And they also instituted the muda, big, well-protected merchant convoys that allowed precious cargoes to travel safe from pirates or the attentions of rival sea powers. The muda ensured that the pepper flowed, but it also provided a crucial conduit for exchange of culture. Traveling between civilizations was a long and hazardous journey, but the muda made it easy and safe, and the result was that Venice’s streets were awash, not in rising seas, but with new ideas, different languages and a tolerance bred by familiarity with the strange.
To their foes, which would be most of Italy and the Church, Venice was a place where greed trumped morality. But from the perspective of the 21st century, Venice looks like an enlightened society, unwilling to follow a moral compass which found true north in violent intolerance.
The good times didn’t last forever, of course. Other people had oceans outside their door, and they started to wonder if all that water was connected. Portuguese navigator Vasco da Gama was the first to outflank Venice, making his way around the horn of Africa and into the Indian Ocean. But though da Gama was trying to imitate the success of Venice, something changed the moment he did. Maybe it was the realization that because he owned the entire trade route, he didn’t need to share to get rich. Cooperation and tolerance were, it seemed, for suckers and da Gama quickly set the pattern for the next five centuries of colonialism by greasing the ways of his business with the blood of those different than himself.
As more rival powers found ways to reach the spices, Venice didn’t collapse. It remained powerful as it slowly declined for centuries, finally sinking into a long dotage as one of the earliest tourist destinations. But long before it had become a theme park of itself, Venice had sewn, with remarkable precision, the seeds of the destruction that is now befalling it.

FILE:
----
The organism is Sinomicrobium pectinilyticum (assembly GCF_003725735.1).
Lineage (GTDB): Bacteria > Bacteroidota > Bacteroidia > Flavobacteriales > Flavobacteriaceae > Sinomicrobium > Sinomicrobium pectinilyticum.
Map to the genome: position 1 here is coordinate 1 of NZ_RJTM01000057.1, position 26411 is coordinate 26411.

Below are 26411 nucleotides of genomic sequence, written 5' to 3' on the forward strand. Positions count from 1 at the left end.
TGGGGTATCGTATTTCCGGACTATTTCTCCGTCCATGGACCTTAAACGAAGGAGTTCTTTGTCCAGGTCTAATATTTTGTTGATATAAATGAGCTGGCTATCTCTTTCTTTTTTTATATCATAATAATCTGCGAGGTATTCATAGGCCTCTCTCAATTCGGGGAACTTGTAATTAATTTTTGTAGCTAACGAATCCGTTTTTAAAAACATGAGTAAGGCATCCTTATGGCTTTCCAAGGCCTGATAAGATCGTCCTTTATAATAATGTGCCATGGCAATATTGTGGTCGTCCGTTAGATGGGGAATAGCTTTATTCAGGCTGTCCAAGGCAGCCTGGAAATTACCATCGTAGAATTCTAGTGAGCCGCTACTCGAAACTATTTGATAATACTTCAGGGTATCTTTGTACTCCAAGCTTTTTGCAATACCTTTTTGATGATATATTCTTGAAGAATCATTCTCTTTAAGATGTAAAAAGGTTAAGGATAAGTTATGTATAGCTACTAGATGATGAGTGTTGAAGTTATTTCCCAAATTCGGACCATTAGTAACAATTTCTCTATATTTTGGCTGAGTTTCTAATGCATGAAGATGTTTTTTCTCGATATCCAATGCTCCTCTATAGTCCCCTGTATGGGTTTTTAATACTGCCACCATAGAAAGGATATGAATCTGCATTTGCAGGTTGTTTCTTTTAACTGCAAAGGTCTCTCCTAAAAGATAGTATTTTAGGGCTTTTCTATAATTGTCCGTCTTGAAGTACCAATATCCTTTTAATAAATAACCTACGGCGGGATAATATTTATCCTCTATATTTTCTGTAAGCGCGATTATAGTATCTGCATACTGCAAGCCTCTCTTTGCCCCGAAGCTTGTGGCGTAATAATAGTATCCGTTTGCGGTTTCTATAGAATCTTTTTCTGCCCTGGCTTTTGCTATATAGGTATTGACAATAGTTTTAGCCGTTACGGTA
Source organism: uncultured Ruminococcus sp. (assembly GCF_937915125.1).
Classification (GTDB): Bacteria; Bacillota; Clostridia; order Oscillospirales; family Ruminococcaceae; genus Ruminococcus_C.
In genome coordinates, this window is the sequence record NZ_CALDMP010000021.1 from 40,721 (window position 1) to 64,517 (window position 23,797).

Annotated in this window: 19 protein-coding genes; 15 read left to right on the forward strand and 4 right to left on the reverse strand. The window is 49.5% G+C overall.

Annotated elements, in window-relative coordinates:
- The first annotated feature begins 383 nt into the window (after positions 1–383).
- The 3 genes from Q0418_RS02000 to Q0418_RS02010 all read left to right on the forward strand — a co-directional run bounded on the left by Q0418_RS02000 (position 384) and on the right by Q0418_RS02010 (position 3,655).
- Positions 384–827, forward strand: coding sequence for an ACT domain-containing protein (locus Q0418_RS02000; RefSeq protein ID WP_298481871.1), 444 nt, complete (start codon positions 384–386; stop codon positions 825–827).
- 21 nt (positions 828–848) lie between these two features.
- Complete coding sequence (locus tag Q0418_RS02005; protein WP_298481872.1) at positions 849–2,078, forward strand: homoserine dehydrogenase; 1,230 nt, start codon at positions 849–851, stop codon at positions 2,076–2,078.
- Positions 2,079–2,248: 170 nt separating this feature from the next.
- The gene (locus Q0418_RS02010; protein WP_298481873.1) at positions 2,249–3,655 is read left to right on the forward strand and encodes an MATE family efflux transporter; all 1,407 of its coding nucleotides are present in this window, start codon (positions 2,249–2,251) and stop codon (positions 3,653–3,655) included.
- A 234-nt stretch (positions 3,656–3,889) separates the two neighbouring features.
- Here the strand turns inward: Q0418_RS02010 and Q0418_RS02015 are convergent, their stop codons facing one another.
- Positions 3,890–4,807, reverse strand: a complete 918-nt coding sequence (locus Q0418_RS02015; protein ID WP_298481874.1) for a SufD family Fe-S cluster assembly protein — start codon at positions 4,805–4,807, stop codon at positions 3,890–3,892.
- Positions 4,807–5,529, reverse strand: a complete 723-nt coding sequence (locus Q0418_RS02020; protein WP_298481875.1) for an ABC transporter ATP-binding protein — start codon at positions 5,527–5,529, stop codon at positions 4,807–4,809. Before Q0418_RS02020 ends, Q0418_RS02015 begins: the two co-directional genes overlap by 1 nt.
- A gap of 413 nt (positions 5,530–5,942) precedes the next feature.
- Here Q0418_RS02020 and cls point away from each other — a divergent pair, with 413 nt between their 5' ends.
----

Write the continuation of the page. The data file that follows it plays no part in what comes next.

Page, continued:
Venice was the forerunner of today’s international, globalized capitalism and might even be the source of the bankrupt notion that reducing social interactions to their economic basis is a good thing. Men who follow in the footsteps of the Venetian traders still seek their fortune across the sea, only now the muscle of oarsmen has been replaced with cheap and filthy bunker fuel that drives cruise ships and container ships and vomits more CO2 than entire countries the size of Mexico and the UK. The engine of social exchange and discovery which broadened the mental horizons of the Venetians is now industrialized tourism, consumption with a cultural face, reaching its banal apotheosis in selfie-stick toting crowds collecting images of things that they’ve seen images of. And for the master article of trade, we are still looking to the eastern shore of the Mediterranean, but now the thing worth any price isn’t pepper but petroleum, poisoning the sky and filling the bathtub of the sea.
The Italian government is spending a sizable fortune to build the drolly named MOSE project to tame the waters, but they know that, even if it works as it is supposed to, they will only hold back the sea for another decade or so. It’s a romantic impulse, and Italian as such. But I don’t actually think it will change anything because Venice, though it seems so tangible, is already a ruin. The magic that remains are the elegant bones of way of life that is not merely gone, but which has been fundamentally erased. Venezia is an archaeological site, which anyone with a price of a ticket can explore, wandering — and wading — the alleys and piazzas in search of what seems to lie before them. We know the history, have the letters and journals of those who lived there. We can even gaze upon the paintings that Canaletto made when it was still alive. But we can only imagine what Venice once was and know that it is not the thing before us.
When I think about these things is when I know that I’ll never get to Venice, even if I go there. Instead, I can stay right where I am and ponder how it is that choices and values that were distinctly right became so deadly wrong — every time I put too much pepper in the soup.
Chair Swimming by Roberto Trombetta
Black Pepper by Mark Seton
The Ducal Palace, 1730 by Canaletto
Umbrellas of Venice by Roberto Trombetta
Spice Trade Then by deserteyes
Spice Trade Now by Asian Development Bank